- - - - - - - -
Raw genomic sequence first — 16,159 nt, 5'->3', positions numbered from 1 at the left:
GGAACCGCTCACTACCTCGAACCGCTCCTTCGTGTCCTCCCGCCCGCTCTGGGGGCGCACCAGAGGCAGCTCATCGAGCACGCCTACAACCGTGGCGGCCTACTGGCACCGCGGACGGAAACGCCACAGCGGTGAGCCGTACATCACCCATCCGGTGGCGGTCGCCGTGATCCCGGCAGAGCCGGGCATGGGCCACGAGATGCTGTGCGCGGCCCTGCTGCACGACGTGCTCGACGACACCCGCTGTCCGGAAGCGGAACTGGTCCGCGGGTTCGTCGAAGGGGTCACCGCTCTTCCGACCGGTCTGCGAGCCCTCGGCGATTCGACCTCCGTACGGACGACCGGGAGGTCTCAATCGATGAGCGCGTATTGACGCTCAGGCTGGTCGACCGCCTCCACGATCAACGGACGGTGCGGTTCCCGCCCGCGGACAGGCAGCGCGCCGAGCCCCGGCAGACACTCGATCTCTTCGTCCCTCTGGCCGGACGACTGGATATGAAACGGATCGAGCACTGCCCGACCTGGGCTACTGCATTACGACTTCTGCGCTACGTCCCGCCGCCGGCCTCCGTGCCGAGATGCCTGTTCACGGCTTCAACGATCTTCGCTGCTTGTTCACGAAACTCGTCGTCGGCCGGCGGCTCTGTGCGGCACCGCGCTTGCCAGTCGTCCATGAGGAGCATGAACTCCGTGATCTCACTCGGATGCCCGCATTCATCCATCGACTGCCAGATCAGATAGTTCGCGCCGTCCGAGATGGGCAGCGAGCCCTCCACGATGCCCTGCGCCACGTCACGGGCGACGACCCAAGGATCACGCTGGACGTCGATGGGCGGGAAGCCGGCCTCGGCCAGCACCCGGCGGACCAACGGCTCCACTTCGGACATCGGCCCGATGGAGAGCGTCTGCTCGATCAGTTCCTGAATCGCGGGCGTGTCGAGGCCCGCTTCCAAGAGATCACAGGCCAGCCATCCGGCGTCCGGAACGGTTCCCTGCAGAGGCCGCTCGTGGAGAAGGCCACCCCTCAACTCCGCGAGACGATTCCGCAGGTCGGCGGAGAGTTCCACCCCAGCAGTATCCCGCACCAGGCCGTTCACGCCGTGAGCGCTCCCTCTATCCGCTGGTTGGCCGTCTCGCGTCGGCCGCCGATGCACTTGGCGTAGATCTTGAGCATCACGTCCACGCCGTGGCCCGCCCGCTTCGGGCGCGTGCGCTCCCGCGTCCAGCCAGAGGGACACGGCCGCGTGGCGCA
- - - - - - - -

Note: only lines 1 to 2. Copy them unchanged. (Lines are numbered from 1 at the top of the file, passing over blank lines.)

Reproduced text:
Raw genomic sequence first — 16,159 nt, 5'->3', positions numbered from 1 at the left:
GGAACCGCTCACTACCTCGAACCGCTCCTTCGTGTCCTCCCGCCCGCTCTGGGGGCGCACCAGAGGCAGCTCATCGAGCACGCCTACAACCGTGGCGGCCTACTGGCACCGCGGACGGAAACGCCACAGCGGTGAGCCGTACATCACCCATCCGGTGGCGGTCGCCGTGATCCCGGCAGAGCCGGGCATGGGCCACGAGATGCTGTGCGCGGCCCTGCTGCACGACGTGCTCGACGACACCCGCTGTCCGGAAGCGGAACTGGTCCGCGGGTTCGTCGAAGGGGTCACCGCTCTTCCGACCGGTCTGCGAGCCCTCGGCGATTCGACCTCCGTACGGACGACCGGGAGGTCTCAATCGATGAGCGCGTATTGACGCTCAGGCTGGTCGACCGCCTCCACGATCAACGGACGGTGCGGTTCCCGCCCGCGGACAGGCAGCGCGCCGAGCCCCGGCAGACACTCGATCTCTTCGTCCCTCTGGCCGGACGACTGGATATGAAACGGATCGAGCACTGCCCGACCTGGGCTACTGCATTACGACTTCTGCGCTACGTCCCGCCGCCGGCCTCCGTGCCGAGATGCCTGTTCACGGCTTCAACGATCTTCGCTGCTTGTTCACGAAACTCGTCGTCGGCCGGCGGCTCTGTGCGGCACCGCGCTTGCCAGTCGTCCATGAGGAGCATGAACTCCGTGATCTCACTCGGATGCCCGCATTCATCCATCGACTGCCAGATCAGATAGTTCGCGCCGTCCGAGATGGGCAGCGAGCCCTCCACGATGCCCTGCGCCACGTCACGGGCGACGACCCAAGGATCACGCTGGACGTCGATGGGCGGGAAGCCGGCCTCGGCCAGCACCCGGCGGACCAACGGCTCCACTTCGGACATCGGCCCGATGGAGAGCGTCTGCTCGATCAGTTCCTGAATCGCGGGCGTGTCGAGGCCCGCTTCCAAGAGATCACAGGCCAGCCATCCGGCGTCCGGAACGGTTCCCTGCAGAGGCCGCTCGTGGAGAAGGCCACCCCTCAACTCCGCGAGACGATTCCGCAGGTCGGCGGAGAGTTCCACCCCAGCAGTATCCCGCACCAGGCCGTTCACGCCGTGAGCGCTCCCTCTATCCGCTGGTTGGCCGTCTCGCGTCGGCCGCCGATGCACTTGGCGTAGATCTTGAGCATCACGTCCACGCCGTGGCCCGCCCGCTTCGGGCGCGTGCGCTCCCGCGTCCAGCCAGAGGGACACGGCCGCGTGGCGCA